I still think NYC is way better.

Anyhow, so with classes behind me, a MSc thesis in front of me, I packed my bags (or rather my younger sister did…I have discovered I am rubbish at packing and hate it so intensely I would rather leave my stuff behind), and got on a plane to go and spend the summer at home to write my thesis in peace for three months. Yay. Just before leaving, I saw a job with the British Red Cross advertised for Ampara, Sri Lanka. Livelihoods. Like an idiot, my second day home, I sent in my application. First interview, written test, second interview and after six weeks being home, I packed my bags again (ok, fine, my mom did), and came back here. In the short time I was home, I got to do the things I had been wanting to do the whole year when I would get homesick. I spent lots of time with my family and had one amazing weekend which I sorely needed with my two best friends (and the twin babies of one of them). We all managed to be in the same country/city at the same time.

A lot of people have asked why I took another position in Ampara. I have a long winded answer but short answer: I liked their work when I was here. I like the Red Cross and was happy to be back in that fold. Wanted to see what it was like in the middle of a program. They were doing conflict work (with ICRC) which would be a first for me and I needed a testing ground instead of just heading off willy nilly into it (I had an interview for a job in northern Uganda, but I said no. They wanted me to be area coordinator. I do NOT (yet) have the experience for that in northern Uganda…)

They said to me, don't try to write your thesis while you are working, you will go mad. I scoffed. They were right. My first three weeks were amazing since I was learning about the work and really really loving it and then began to realize my thesis was due in three more weeks and the weekends that I was taking to work on it were not going to be sufficient and I needed a plan. I enlarged my liver and got typhus. It bought me two weeks; two weeks in bed, that is. Week one was spent wondering how it was possible that someone like me was unable to function and leave my bed when outwardly there really did not seem to be anything really wrong with me other than a slight cold and week two after figuring out I really was ill and this was not some psychological block to not write my thesis, was about fielding jokes about 'laying off the sauce' while I recovered in Colombo. I still think I did it to myself and if I didn't have test results to prove otherwise, I would not believe myself. I did mange to get the dreaded thesis done in time (for the extension I got) and thank god I did spend time before coming out to research and be clear about what I wanted to say, though who knows if I have actually passed it or not…. Won't find out till December and no, you can't read it. Title: Understanding conflict economies and shadow networks; implications for a Disarmament, Demobilization and Reintegration process. Mouthful. And it is, as it sounds, all about economics. I was sick of my thesis and still am a little but I do so love the topic. I have my school books with me here and the plan is to properly read Francis Fukiyama to know why it is that I do hate him since I know I am supposed to hate him. Ditto on Amartya Sen but love instead of hate. Who knows, I might just discover vice versa on both….I seriously doubt it but at least I will be able to back up why I think that with some prescient point from page 78.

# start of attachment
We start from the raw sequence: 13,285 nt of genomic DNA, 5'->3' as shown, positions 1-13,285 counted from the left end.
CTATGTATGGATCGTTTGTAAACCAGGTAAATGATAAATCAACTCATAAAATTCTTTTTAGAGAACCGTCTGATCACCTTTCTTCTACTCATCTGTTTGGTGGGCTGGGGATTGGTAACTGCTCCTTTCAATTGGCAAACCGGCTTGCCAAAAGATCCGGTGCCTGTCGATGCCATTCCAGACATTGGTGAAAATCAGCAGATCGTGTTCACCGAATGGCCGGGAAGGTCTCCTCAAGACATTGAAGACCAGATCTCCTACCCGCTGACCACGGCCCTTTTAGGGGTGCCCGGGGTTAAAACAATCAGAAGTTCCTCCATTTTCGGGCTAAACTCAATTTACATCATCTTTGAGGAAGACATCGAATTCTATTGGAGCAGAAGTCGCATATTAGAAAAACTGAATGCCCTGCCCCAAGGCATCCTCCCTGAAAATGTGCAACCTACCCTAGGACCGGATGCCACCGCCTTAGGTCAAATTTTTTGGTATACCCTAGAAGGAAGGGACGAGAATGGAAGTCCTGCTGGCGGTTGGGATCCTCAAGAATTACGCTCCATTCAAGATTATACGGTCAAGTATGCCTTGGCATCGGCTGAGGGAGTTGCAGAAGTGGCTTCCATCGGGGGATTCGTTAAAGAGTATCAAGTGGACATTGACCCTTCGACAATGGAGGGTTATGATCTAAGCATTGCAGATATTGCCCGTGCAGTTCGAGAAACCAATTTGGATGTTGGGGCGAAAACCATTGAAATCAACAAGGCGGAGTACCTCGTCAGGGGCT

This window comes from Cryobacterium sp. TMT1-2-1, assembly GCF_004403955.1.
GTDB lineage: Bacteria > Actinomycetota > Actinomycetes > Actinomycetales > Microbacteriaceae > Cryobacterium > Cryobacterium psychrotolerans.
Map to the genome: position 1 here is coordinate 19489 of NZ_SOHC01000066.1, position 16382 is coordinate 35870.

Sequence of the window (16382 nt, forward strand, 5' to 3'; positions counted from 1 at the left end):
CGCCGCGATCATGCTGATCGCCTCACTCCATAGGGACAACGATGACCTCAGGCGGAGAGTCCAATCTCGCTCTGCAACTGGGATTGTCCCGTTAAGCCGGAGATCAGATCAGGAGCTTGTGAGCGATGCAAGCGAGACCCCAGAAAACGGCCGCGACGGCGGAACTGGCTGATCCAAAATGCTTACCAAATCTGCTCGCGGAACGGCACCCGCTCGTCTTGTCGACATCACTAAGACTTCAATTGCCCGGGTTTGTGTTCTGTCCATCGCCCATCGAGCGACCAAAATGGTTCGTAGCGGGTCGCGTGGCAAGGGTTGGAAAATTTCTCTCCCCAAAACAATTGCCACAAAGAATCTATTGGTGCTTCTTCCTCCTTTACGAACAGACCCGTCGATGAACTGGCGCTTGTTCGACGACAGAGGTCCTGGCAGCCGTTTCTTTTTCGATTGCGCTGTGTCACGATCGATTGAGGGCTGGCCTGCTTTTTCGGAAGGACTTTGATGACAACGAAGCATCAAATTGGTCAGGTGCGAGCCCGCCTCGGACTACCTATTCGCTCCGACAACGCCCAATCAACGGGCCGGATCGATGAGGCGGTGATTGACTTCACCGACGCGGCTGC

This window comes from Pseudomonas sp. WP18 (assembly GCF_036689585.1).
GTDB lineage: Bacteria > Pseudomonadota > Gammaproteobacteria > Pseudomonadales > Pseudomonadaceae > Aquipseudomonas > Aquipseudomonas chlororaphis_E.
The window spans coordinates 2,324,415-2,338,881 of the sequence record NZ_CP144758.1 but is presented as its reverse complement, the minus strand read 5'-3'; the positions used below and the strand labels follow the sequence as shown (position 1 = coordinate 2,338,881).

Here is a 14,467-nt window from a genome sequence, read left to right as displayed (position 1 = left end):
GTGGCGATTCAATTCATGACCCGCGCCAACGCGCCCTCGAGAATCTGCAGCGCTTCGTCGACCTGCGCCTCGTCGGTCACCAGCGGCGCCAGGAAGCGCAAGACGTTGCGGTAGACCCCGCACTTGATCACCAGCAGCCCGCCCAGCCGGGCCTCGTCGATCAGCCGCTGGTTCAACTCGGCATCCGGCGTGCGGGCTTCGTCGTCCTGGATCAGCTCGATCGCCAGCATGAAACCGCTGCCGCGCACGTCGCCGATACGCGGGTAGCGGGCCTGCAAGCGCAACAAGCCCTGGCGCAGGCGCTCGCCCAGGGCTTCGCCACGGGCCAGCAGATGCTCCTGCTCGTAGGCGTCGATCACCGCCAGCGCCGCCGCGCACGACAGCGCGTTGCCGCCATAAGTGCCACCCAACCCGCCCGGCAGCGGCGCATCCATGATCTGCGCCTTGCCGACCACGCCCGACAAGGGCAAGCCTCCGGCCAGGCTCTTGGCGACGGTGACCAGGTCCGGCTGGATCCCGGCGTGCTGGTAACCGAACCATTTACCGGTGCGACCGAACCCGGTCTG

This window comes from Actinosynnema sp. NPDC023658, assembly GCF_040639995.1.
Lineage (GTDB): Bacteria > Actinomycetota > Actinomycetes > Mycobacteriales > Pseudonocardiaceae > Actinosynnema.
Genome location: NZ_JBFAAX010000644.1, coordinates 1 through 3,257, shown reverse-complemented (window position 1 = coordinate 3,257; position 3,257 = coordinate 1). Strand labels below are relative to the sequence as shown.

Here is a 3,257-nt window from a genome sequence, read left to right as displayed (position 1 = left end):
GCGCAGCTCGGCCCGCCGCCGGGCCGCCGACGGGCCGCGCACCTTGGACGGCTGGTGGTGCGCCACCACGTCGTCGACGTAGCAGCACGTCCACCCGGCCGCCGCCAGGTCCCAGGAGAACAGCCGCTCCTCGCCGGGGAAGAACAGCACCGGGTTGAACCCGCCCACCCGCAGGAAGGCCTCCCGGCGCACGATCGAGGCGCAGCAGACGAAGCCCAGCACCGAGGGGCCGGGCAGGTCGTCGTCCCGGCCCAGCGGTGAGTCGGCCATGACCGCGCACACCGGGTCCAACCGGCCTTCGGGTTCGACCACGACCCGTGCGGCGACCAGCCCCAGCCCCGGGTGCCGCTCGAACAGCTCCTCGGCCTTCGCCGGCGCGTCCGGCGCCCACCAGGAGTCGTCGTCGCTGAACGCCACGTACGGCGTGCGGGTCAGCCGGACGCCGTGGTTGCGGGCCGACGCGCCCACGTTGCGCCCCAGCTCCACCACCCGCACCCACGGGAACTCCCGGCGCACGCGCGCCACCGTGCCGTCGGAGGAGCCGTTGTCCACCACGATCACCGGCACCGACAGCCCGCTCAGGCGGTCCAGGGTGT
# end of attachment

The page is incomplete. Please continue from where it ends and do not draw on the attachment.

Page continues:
What can I say about a place that I have come back to after an absence of 14 months….

I can't say right now. I think I need till December to come up with anything of interest to say. I am mostly just looking around and seeing what is like to be in the middle of a program instead of having helped set it up. Looking around at tsunami money dried up or on the verge of drying up, looking at conflict work instead of tsunami work (and that is a 'relief'), looking at how best to apply the theories I learned last year since I think there is place for it but not in the jargon in which I learned it but translated….communicated rather. I still love the different modes of communication that exist. More nuances, I suppose.

I have a great team. Learning lots from everyone around me and also from my own mistakes, or perseverance in trying to get something to work…trial and error stuff more on my management skills than anything else at this point, I think. I manage someone who is doing the job that I used to do. It is strange to be that one step removed from actual field work. I used to run the meetings. My Senior Field Officer (SFO) does now with the Field Officer (FO). I still get in there but I see in their eyes what I know used to be in mine when I would have others in the community meetings I would run. The look is losing its gleam, which is good since I am so NOT ready to be ousted from running community meetings. It is where I feel so alive and it is the best part of the work. Being there, working with communities, facilitating as best as I can and seeing everyone get on with it. I know someday I will have to grow up and start being in an office answering a million emails etc but not today.

People who are still here from the last time have told me I have changed. Not good, not bad, just changed. Comments like that require navel gazing, which as some of you know, I do on my blog, , but will not here since this is long already and babbling and it is my bed time. Did want to send a big hug to everyone out there and please let me know how you are. I promise to try and reply to as many emails as I can (there are some in my inbox sitting and waiting to be replied to and you know who you are and promise I am writing soon!) and for those of you who turn your noses up to mass emails, I forgive you.

Lots of love from a sleepy but happy (and healthy),